Earthquake and Tsunami Advice
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From natural disasters to crime, there are many risks associated with travel. One rarely mentioned travel risk that is more relevant today than ever is cyber security. Cyber security is becoming increasingly important as technology advances. Luckily, as criminals get smarter, so do companies that develop safeguards to protect your information. Cyber security can be an intimidating topic for many who don’t have an advanced technical background, so here are 5 easy cyber security tips to follow when traveling.
Watch Out For Booking Scams
The risk of traveling starts before you’ve even left your house! Be careful when booking hotels and travel. Every year, 15 million hotel reservations are made on bogus third-party booking sites. That adds up to $1.3 billion dollars a year. Make sure that when choosing a booking site, the URL starts with “HTTPS” not just “HTTP” to ensure the site is encrypted. Try to book directly on the hotel or airline site. If you decide to use a third-party booking site, use a reputable brand. Be sure to use a credit card instead of a debit card when you are booking online in case the site is phony. Most credit card companies offer fraud protection but a debit card would be giving scammers direct access to your bank account. It’s always helpful to call the company after booking to confirm your reservation.
Back Up Devices
Be sure to back up all devices on an external hard drive or a computer at home that is secure. Once backed up, remove any sensitive files from your devices like tax returns, bank statements, or mortgage documents. In case these devices are misplaced, you do not want this information falling into the wrong hands, or losing this information forever. Backing up devices should become a regular safe practice even when not travelling.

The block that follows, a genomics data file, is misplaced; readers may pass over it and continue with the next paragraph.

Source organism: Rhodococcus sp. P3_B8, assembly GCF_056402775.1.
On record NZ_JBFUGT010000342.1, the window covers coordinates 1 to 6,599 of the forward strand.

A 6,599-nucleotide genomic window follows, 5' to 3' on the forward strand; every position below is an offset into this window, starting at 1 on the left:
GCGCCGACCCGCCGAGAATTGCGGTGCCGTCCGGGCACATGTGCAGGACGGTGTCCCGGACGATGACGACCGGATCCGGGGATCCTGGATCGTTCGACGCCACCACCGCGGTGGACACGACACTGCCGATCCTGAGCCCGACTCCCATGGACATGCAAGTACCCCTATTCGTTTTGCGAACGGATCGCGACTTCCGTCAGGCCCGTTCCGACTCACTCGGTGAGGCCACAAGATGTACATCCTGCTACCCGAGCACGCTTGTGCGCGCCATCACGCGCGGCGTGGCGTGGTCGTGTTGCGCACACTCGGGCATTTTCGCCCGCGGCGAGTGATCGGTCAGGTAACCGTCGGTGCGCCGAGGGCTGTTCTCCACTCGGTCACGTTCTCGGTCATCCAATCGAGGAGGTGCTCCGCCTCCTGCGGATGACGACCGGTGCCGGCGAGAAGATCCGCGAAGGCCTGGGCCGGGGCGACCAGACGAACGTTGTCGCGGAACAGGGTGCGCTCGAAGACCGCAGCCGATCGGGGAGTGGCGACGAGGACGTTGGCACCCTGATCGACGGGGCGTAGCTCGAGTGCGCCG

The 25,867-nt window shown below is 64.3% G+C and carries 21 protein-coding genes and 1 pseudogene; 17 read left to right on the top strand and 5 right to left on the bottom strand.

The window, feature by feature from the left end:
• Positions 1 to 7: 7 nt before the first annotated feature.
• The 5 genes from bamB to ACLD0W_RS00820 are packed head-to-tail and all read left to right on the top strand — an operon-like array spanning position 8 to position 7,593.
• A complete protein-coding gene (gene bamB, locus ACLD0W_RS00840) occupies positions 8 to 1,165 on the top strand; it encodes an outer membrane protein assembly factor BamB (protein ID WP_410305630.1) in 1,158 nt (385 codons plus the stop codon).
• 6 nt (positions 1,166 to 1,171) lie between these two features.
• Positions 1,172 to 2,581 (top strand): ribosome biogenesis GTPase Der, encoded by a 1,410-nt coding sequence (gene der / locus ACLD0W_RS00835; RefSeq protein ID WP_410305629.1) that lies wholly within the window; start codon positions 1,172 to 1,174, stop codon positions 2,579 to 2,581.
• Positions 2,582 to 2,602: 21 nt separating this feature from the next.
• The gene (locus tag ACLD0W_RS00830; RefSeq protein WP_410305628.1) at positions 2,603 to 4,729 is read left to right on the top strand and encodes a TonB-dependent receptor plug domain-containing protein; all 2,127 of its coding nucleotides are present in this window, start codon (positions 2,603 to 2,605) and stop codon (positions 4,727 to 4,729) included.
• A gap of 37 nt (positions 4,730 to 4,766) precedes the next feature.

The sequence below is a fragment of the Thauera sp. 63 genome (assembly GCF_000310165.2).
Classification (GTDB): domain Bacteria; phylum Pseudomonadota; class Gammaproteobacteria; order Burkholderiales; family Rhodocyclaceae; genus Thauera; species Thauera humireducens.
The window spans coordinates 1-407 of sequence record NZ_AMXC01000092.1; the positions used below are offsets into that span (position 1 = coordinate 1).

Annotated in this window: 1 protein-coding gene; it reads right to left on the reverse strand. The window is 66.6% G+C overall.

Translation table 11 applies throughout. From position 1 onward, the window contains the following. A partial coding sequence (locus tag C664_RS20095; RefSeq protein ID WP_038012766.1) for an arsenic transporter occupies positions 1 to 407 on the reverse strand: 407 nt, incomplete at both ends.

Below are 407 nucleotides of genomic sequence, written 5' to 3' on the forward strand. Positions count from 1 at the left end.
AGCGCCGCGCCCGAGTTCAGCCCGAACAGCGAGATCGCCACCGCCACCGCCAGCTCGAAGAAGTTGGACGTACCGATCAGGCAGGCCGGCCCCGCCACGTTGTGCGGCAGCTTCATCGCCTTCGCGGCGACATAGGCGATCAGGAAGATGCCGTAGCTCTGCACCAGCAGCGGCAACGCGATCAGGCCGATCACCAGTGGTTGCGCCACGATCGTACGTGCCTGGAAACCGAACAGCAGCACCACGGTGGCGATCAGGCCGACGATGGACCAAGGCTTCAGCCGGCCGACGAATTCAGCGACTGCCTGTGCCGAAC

Be Careful With Public WiFi
While travelling, the likelihood that you will need to use your phone to check emails and your bank accounts, or access personal information is very high. While doing so, it is important to remember that “free” WiFi might not be as secure as you’d like it to be. Free WiFi in airports, hotels and cities are usually unsecured, allowing eavesdroppers to intercept your online activity and view everything you do. This is a major risk to your personal information. Using a virtual private network, or VPN, allows you to use any WiFi network and encrypt your activity as well as location which helps keep you safe from eavesdroppers. Another way to keep off public WiFi is to disable auto-connectivity so you are not unknowingly connected to an unsecured network.
Update Operating Systems
Updating your operating systems fixes bugs and fills holes that scammers may be able to take advantage of. This also goes for apps on your phone, especially any banking apps.
Much like WiFi connectivity, be sure to disable Bluetooth auto-connectivity. Bluetooth, though seemingly harmless, can be an avenue through which nearby scammers can access your device without you knowing. Disabling it is an easy way to avoid a major risk.
These simple tips will help ensure that your travels are memorable and worry-free. The hassle to utilise these tips is much less than the hassle to recover from identity theft. It’s easy and it’s worth it!